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This content will become publicly available on January 15, 2023

Title: Eastward Shift of Interannual Climate Variability in the South Indian Ocean since 1950
Abstract The subtropical Indian Ocean dipole (SIOD) and Ningaloo Niño are the two dominant modes of interannual climate variability in the subtropical south Indian Ocean. Observations show that the SIOD has been weakening in the recent decades, while Ningaloo Niño has been strengthening. In this study, we investigate the causes for such changes by analyzing climate model experiments using the NCAR Community Earth System Model, version 1 (CESM1). Ensemble-mean results from CESM1 large-ensemble (CESM1-LE) show that the external forcing causes negligible changes in the amplitudes of the SIOD and Ningaloo Niño, suggesting a dominant role of internal climate variability. Meanwhile, results from CESM1 pacemaker experiments reveal that the observed changes in the two climate modes cannot be attributed to the effect of sea surface temperature anomalies (SSTA) in either the eastern tropical Pacific Ocean or tropical Indian Ocean. By further comparing different ensemble members from the CESM1-LE, we find that a warm pool dipole mode of decadal variability, with opposite SSTA in the southeast Indian Ocean and the western-central tropical Pacific Ocean plays an important role in driving the observed changes in the SIOD and Ningaloo Niño. These changes in the two climate modes have considerable impacts on precipitation and more » sea level variabilities in the south Indian Ocean region. « less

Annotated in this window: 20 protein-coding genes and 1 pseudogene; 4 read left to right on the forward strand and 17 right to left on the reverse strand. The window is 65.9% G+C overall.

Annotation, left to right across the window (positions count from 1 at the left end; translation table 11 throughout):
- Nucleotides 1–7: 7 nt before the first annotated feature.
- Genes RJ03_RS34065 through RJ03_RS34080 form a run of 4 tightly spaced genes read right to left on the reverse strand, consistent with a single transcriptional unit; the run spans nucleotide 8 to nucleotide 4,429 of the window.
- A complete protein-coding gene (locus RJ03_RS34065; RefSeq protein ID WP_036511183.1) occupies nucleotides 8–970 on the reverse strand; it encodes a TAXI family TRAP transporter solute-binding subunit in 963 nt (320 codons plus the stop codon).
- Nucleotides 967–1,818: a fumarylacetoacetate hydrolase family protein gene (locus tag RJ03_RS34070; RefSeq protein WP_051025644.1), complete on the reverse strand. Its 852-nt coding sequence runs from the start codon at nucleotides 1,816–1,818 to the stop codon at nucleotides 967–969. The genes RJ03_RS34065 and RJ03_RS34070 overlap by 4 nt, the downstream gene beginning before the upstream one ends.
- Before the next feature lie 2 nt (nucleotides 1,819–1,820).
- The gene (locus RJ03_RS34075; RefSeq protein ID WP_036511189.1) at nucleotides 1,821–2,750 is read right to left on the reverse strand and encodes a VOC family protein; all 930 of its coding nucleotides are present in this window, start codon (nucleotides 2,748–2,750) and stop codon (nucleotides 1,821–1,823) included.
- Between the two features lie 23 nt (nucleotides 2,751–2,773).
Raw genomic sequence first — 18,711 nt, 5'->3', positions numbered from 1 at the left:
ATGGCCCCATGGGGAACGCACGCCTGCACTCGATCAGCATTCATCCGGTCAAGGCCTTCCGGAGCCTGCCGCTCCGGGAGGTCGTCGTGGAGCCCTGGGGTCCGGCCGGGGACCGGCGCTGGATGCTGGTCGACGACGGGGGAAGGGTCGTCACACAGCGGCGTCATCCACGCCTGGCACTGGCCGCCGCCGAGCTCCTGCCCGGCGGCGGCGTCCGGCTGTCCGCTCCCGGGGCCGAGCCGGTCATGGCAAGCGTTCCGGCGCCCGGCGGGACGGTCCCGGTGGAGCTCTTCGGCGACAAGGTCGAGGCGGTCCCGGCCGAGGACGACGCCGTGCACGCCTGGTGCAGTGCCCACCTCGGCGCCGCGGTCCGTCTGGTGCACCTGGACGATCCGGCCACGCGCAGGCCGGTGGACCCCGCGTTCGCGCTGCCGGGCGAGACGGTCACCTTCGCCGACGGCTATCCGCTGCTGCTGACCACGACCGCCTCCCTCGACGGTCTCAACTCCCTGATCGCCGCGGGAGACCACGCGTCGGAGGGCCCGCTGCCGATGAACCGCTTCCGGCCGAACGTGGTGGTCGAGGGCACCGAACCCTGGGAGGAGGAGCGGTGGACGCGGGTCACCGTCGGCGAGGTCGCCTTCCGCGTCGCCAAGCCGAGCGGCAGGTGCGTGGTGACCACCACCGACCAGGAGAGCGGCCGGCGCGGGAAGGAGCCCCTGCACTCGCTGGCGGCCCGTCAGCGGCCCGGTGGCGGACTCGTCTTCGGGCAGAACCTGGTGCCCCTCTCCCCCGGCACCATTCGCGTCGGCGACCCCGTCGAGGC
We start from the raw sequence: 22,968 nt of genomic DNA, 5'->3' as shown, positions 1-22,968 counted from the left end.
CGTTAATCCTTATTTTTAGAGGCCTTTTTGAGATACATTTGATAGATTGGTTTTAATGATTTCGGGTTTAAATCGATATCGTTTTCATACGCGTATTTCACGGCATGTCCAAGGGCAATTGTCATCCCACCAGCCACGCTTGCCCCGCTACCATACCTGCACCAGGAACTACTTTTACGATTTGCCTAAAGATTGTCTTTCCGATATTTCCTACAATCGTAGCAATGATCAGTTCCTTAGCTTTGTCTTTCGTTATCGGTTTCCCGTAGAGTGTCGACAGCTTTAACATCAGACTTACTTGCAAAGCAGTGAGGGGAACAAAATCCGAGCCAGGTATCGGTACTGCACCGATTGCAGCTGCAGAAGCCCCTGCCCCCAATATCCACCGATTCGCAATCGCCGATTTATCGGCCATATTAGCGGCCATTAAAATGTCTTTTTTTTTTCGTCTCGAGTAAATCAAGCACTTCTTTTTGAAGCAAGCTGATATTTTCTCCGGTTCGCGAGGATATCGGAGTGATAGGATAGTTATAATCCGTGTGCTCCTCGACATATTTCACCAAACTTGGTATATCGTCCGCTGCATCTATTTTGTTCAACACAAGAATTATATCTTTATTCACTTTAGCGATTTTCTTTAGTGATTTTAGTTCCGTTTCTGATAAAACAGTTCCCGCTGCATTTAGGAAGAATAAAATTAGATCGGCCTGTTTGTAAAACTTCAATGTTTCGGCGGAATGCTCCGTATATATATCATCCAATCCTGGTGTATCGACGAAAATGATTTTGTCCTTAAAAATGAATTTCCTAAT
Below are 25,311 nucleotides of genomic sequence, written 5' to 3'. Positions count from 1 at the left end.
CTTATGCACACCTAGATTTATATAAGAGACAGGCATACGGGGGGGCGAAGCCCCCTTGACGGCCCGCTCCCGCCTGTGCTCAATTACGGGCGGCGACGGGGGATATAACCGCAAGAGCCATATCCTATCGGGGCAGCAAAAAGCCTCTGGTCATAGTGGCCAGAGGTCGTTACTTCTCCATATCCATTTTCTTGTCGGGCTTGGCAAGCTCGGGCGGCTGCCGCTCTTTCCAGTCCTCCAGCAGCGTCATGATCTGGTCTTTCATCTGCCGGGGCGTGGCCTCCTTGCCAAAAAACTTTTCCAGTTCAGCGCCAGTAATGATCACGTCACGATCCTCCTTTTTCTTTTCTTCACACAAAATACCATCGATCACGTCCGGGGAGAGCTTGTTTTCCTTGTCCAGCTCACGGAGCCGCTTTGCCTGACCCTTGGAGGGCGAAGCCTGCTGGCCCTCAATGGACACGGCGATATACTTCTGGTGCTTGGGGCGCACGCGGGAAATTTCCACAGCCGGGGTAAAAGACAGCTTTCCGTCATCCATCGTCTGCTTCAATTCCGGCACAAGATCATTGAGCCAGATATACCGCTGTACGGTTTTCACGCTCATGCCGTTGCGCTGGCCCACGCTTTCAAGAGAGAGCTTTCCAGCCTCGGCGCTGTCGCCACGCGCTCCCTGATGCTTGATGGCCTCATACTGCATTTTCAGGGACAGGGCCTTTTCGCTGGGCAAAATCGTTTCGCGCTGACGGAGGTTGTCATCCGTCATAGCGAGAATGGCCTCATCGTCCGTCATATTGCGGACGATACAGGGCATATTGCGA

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Journal of Climate
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National Science Foundation
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